Gamers Write
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Gamers Write

Why Would We Want Realistic Videogames?

For some reason ever since I was born, I’ve heard an odd complaint about videogames. I often hear people say that they’re not realistic, or ask “why play a videogame when you can go outside instead?” The weirdest comment I hear is when someone who doesn’t understand watches someone play a videogame and then points out that something that happened in the game “wasn’t realistic.” I’ve got to ask when was the purpose of a videogame to be “realistic?”

From the ancient days of gaming, Pac-Man wasn’t realistic, Mario wasn’t realistic, and very few games have ever actually strived to be realistic. Playing a videogame has never been about trying to replicate real life. The only time a videogame has been made to replicate real life is when doing that thing in real life is either extremely impractical, or dangerous. For example, simulation racing games and military simulation games. However, even these games cut some corners for the sake of time. People often see a game like Call of Duty, Battlefield, or Need for Speed, see just how realistic the graphics are, and hear the amazingly realistic sound effects. But seem to completely miss the point that these games have very simple arcade-style controls. I promise that every game ever has never strived to completely replicate real life. Instead, video games take inspiration from real life and the developers then tweak reality to fit into the medium and make it more fun.

Even with the latest and most immersive gaming experience, virtual reality (VR) doesn’t strive for complete realism. I love this game called Onward, it technically falls under the category of being a military simulator. You are equipped with realistic weapons that function just like real weapons and you have a few other pieces of gear and your squad is on a mission to clear an area of enemies or to evacuate an area with as few casualties as possible. However, when you or a teammate get injured, you don’t have to do CPR or wrap them up with bandages or use your rifle as a crutch. No, of course not cause that would slow the pace of the game and be really inconvenient. You will move slower if injured or be laying on the ground dying, but in order to be healed, your teammate simply needs to poke you with a needle that instantly heals you. It’s not realistic, but in VR the simple act of bending down and pulling out a needle to help your friend, get’s the point across. The most high-end VR experience right now is probably a game called Half-Life: Alyx. This is a sci-fi combat and puzzle-solving game, but to make the game less tedious the game gives you “gravity gloves” which let you select a small object like a pop can or a gun and with a flick of your wrist, pulls the item to you and you can catch it with ease. It’s not realistic, but it makes doing many miscellaneous tasks more bearable and actually really fun.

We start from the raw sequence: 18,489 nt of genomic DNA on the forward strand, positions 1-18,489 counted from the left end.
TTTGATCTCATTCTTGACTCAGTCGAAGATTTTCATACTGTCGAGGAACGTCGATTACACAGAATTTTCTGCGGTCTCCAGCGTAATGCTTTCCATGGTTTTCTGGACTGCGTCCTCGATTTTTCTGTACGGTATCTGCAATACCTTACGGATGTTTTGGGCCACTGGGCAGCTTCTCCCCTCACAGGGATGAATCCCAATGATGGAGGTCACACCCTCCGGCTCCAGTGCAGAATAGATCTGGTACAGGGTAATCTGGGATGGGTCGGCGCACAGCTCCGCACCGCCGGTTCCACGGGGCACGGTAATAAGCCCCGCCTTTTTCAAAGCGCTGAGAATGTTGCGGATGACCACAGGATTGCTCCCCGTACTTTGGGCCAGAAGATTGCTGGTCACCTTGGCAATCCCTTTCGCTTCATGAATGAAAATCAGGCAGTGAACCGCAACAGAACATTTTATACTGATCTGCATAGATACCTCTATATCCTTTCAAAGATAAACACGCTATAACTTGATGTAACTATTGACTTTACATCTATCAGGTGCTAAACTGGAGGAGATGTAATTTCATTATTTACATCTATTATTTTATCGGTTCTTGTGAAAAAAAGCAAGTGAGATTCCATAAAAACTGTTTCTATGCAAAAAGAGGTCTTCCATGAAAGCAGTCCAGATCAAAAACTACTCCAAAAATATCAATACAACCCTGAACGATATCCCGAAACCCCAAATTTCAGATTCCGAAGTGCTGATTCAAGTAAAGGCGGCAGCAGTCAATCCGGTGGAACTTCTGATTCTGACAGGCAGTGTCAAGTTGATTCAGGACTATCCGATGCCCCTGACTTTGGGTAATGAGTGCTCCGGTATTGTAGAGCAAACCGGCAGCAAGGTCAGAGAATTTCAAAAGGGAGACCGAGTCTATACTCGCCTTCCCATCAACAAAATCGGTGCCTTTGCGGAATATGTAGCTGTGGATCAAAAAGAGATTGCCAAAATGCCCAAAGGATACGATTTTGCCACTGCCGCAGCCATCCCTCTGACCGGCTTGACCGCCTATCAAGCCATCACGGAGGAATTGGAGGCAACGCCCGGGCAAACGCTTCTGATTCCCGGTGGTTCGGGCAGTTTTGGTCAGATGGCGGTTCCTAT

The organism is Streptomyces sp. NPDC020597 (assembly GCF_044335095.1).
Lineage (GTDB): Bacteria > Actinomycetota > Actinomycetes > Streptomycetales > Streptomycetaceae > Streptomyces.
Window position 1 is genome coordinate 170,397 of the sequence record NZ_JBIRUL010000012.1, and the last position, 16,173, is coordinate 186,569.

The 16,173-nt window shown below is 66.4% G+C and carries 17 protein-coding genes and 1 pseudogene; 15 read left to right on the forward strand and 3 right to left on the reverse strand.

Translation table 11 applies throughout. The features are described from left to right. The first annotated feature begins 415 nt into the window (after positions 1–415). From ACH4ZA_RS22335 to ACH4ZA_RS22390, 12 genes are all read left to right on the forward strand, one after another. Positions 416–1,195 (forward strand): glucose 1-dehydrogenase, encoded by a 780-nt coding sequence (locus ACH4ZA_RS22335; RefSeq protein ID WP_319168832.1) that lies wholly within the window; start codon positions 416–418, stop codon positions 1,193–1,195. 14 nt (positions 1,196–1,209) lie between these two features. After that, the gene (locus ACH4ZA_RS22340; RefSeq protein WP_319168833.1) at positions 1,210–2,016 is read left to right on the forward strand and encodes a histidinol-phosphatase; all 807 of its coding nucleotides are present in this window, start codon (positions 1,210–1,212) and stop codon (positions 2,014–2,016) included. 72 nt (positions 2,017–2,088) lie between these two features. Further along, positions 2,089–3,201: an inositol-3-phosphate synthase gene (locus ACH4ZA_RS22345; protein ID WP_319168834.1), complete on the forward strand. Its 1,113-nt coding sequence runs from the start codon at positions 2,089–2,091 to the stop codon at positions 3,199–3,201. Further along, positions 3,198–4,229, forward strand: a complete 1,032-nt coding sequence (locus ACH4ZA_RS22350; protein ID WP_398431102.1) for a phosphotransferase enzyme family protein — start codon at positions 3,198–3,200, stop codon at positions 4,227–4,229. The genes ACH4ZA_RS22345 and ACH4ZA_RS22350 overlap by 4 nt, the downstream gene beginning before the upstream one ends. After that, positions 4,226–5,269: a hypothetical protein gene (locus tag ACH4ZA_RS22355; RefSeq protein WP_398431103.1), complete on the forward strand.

Lastly, I want to address the idea of “why not just go outside and play.” This is pretty silly because in real life I don’t own a spaceship and I’m not at war with an army of killer robots. Also in real life, I don’t want to be at war. We can’t do 99% of the things in a video game, in real life. Even things that are very similar to video games still aren’t the same experience. And finally, doing things in real life won’t allow me and my friends to instantly connect to a whole new world, with its own laws of physics, its own story, history, and more, just to kill one another and then between moments of tension, let me pick up a mug of tea next to me and enjoy a sip.

Gaming has the ability to be the most fun, most frustrating, most difficult, most social, most stressful, most relaxing, most engaging, and most therapeutic hobby all at the same time. I am looking forward to full-body VR where I can run, jump, crawl, and climb in a realistic video game. But unlike in real life, I want to be in deadly combat without the risk of actually dying. So I ask the question, why in the world would anyone want video games to be like real life? Let me shoot Nazis one second and sip my tea the next.



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